For after a brief and stumbling apprenticeship, there was a period of about fifteen years when Bradbury produced a rich stream of masterfully evocative stories that made him not only one of America's most famous science fiction writers, but one of America's most famous writers. Then, sometime in the 1960s, it all just stopped, and this-once productive writer went on to spend the next half century of his life wasting his time—writing poetry, making speeches to bask in the adulation of crowds, repackaging and republishing his greatest works, appearing in documentaries to praise favorite creators of the past like Lon CHANEY and Ray HARRYHAUSEN, and occasionally engaging in bursts of creative activity, producing unremarkable new stories in an effort to show that he was still relevant, although he was not. So, in contemplating his career upon his death in 2012, one must conded that if he had died fifty years earlier, in 1962, the posthumous praise for his remarkable achievements would have been pretty much the same, since all of his most memorable achievements had already been completed by then.

It's hard to say precisely why this happened. Perhaps Bradbury was only born with so many stories to tell, and by the 1960s he had told them all. More probably, like rock groups who suddenly realize that they can earn vast sums of money playing their greatest hits for the rest of their lives without ever recording new songs, Bradbury simply found that he no longer had any incentive to create, inasmuch as his existing body of works was sure to provide him with a healthy income for as long as he remained alive. True, some highly successful writers somehow contrive to carry on with the same frenzied energy that defined their early careers, but perhaps Bradbury's gently bucolic childhood, celebrated in some of his best stories, simply didn't provide him with that sort of drive.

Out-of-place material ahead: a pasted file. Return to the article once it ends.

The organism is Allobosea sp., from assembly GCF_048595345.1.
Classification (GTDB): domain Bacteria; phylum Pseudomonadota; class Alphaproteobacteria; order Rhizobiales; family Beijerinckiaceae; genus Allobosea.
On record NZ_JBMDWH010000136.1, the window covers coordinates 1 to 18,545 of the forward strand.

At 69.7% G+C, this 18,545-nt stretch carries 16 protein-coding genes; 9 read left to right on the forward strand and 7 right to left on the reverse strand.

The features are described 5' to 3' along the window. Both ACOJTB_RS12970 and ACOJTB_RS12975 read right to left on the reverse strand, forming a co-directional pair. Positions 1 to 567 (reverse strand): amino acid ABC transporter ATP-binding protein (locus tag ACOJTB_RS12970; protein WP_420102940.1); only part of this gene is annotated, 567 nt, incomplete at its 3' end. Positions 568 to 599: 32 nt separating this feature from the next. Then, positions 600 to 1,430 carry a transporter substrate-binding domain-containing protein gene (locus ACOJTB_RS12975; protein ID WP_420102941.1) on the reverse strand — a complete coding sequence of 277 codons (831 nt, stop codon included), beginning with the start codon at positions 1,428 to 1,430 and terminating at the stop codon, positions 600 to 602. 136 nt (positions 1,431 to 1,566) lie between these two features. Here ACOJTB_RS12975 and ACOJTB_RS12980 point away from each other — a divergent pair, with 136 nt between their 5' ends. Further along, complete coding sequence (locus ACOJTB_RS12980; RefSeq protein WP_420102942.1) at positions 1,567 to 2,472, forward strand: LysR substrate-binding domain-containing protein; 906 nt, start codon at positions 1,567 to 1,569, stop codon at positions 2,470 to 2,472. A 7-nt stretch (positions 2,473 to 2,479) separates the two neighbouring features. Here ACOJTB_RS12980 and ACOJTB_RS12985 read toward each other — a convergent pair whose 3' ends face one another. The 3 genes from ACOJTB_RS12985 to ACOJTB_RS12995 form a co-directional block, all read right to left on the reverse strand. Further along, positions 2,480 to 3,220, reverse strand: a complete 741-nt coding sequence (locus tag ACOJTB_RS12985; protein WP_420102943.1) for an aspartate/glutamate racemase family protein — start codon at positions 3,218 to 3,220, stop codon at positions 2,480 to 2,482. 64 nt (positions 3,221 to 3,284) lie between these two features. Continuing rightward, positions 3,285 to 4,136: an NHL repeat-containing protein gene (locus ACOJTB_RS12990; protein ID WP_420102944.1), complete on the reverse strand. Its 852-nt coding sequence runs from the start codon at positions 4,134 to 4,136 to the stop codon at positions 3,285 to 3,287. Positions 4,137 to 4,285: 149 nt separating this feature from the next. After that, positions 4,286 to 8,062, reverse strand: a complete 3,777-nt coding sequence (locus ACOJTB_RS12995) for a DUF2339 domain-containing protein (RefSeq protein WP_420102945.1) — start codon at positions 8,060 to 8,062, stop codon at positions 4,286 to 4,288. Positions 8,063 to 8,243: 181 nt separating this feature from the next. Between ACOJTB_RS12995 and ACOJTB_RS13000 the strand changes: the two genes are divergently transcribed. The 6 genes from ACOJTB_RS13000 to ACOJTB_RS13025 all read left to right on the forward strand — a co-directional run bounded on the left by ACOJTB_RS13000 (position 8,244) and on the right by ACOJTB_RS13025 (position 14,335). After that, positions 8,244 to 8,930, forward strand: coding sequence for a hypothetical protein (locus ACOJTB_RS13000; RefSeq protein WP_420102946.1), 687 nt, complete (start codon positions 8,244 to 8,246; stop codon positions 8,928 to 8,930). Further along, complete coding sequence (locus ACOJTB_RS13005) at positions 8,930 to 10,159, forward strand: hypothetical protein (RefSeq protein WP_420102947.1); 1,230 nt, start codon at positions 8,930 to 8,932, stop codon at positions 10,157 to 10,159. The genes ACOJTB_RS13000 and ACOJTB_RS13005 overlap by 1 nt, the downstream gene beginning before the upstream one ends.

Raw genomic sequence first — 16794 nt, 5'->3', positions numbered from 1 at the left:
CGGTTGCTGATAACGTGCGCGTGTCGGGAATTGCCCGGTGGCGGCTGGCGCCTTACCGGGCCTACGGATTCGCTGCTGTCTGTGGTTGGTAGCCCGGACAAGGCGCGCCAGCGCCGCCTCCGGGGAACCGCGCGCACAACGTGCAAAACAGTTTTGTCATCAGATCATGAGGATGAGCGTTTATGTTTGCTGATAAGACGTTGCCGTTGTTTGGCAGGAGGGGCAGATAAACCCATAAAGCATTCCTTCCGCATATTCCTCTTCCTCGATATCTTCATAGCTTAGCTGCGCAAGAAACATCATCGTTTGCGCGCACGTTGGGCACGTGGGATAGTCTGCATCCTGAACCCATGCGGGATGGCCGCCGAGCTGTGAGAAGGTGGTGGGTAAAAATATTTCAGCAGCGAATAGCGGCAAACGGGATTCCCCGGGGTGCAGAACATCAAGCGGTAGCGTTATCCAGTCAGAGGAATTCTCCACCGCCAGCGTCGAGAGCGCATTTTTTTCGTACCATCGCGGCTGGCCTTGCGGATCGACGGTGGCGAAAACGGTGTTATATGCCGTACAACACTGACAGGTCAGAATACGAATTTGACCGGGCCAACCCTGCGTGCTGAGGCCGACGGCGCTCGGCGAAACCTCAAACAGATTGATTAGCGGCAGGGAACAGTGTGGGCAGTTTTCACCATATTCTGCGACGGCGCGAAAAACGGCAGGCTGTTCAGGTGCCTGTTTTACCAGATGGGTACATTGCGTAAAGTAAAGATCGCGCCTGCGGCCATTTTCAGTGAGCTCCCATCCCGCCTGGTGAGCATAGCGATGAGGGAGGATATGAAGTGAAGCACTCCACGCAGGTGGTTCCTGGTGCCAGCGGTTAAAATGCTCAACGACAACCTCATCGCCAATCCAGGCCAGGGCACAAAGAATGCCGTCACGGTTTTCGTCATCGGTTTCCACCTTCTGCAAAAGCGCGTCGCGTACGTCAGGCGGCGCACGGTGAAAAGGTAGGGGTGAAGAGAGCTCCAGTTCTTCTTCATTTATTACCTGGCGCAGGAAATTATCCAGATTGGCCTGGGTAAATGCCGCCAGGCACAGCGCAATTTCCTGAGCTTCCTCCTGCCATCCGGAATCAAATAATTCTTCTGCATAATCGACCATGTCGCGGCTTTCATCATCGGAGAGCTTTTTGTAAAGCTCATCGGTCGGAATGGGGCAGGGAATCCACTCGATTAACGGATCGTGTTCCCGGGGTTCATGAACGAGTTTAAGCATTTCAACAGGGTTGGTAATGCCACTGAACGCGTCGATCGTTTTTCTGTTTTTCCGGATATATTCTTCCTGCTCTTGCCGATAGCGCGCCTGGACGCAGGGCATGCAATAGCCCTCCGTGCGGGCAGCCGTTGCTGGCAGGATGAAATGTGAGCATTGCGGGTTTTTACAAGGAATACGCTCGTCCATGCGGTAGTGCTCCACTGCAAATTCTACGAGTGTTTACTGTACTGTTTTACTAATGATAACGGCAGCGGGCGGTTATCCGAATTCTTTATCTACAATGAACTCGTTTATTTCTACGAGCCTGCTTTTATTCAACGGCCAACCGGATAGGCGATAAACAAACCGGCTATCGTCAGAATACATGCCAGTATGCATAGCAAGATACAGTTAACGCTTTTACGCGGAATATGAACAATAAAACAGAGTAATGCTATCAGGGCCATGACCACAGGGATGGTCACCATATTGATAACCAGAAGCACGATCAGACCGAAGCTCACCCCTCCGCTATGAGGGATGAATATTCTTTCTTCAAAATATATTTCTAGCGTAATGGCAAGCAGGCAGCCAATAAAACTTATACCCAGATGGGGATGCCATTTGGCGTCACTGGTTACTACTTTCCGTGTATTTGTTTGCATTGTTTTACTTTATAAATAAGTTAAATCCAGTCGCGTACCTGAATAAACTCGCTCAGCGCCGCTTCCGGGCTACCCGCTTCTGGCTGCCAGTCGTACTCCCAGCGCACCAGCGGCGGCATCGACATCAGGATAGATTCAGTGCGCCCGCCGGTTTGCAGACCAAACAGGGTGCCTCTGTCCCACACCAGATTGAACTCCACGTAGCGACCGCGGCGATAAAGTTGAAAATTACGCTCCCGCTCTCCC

In any event, since one of the ways Bradbury wasted his time was by writing for films, or allowing his works to be adapted as films, he obviously merits an extensive discussion in this encyclopedia, even if it seems improperly belated. His association with science fiction film actually began as a sideline in the 1950s, when he was still producing admirable stories, although the precise nature of his contributions to the early days of television may always remain obscure: references can be unclear as to whether he actually scripted some programs, or merely had his stories adapted by other hands; whether some programs were fantastic or realistic can be similarly hard to discern; and since some of these programs are undoubtedly lost, definitive answers may be impossible. (Be warned, then, that the accompanying credits sometimes represent only my best guesses about such matters.) But his capable work for Alfred Hitchcock Presents survives, most memorably on display in "Design for Loving," an adaptation of his clever story "Marionettes, Inc.," though viewers are unfortunately more familiar with his Twilight Zone episode, "I Sing the Body Electric," surely one of the dullest stories that Rod SERLING was ever obliged to introduce. And from these early adventures in television, one can detect the persistent problem that Bradbury and others encounter whenever they adapt his works to the screen: he is a writer of ideas and moods, conveyed in brilliantly evocative prose, but not a storyteller in the traditional sense. True, if the idea is striking enough, the results can be compelling drama—as shown by "The Jar," another writer's adaptation of a Bradbury story which was surely one of the best episodes of The Alfred Hitchcock Hour; but if the idea isn't quite as strong, filmed versions of Bradbury stories, lacking the support of his descriptive prose, regularly fall flat.